Vacuum the floor, mattress and baseboards using a brush attachment and paying special attention to mattress seams. Use the crevice tool on the bed frame and baseboards, then sprinkle talcum powder or cornstarch on the floor prior to vacuuming and thoroughly sweeping the floor. When finished, immediately dump the contents of the dust cup into a plastic bag or remove the disposable filter bag and take it outside to an outdoor trash can.

Once the bed is clean, immediately cover the mattress with a zippered mattress cover. It is recommended such a cover stay on the mattress for a year (as bed bugs can live for a year without feeding), so use a durable woven polyester cover labeled as “allergen rated.”

The Central Ohio Bed Bug Task Force recommends making beds an island to keep bugs out — buy climb up inceptors (special cups that act as traps), get mattresses and box springs off the floor, pull beds away from the wall, remove bed skirts and make sure bedding doesn’t touch the floor, and don’t place anything on the bed which may have bed bugs, be especially careful when returning from a trip.

The Task Force also suggests cleaning up clutter, which serves as a hiding place for bed bugs.

Professional help is necessary if bed bugs are found, as they cannot be removed without assistance from a licensed exterminator. Bed bugs are becoming resistant to common pesticides and most pesticides will only kill bed bugs if they are sprayed directly. No over-the-counter pesticides are effective against bed bugs. Bug bombs and foggers can make the problem worse by causing the bed bugs to scatter to other areas of the house.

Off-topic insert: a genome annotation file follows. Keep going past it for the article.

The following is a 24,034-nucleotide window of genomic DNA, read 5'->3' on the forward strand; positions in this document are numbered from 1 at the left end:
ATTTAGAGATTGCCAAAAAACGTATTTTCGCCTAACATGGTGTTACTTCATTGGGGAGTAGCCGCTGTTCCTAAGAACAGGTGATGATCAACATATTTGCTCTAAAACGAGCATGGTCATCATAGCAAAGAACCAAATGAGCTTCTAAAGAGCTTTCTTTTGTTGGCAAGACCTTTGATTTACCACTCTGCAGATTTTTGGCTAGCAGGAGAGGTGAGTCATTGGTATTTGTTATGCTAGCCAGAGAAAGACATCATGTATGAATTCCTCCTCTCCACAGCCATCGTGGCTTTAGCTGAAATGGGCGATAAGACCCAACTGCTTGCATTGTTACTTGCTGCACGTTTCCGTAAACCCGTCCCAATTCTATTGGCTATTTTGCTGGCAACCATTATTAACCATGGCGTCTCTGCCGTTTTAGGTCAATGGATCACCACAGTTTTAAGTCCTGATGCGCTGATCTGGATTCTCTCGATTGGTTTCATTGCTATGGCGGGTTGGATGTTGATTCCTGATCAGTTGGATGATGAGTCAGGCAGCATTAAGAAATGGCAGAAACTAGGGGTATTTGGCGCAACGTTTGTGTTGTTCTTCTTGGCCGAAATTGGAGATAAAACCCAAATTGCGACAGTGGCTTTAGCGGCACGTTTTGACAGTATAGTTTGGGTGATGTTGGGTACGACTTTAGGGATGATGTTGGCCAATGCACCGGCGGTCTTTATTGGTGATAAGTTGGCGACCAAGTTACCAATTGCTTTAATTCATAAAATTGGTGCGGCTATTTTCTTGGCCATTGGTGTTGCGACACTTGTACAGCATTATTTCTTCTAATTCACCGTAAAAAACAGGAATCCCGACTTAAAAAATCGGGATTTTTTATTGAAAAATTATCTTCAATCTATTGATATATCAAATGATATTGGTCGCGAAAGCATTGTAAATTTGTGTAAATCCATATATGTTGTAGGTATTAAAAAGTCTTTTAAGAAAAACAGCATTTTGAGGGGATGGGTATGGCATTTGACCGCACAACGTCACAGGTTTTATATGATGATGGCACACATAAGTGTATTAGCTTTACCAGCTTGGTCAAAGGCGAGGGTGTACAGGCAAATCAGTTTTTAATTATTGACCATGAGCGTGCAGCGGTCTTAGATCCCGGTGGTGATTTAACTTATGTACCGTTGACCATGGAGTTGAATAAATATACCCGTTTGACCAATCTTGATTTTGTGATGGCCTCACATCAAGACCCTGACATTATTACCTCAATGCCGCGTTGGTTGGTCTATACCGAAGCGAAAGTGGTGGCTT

Landlords are required to take care of pest control in buildings with two or more apartments and apartments above, below or next to one with bed bugs must be treated as well.

“Three to four weeks after the first treatment, depending on how bad the infestation is, they may need to come back for a residual treatment,” Anderson said.

The best ways to prevent bed bugs from getting into a residence is to be careful about hotels, used furniture, and those let into homes and where they have been.

“Bed bugs are hitchhikers,” Anderson said. “If someone is in a home with them they can pick them up and bring them in with them.”

Anderson recommended inspecting used furniture, lifting it up and looking under pieces or cushions. Be wary not only of bed bugs, but of rust-colored spots left behind.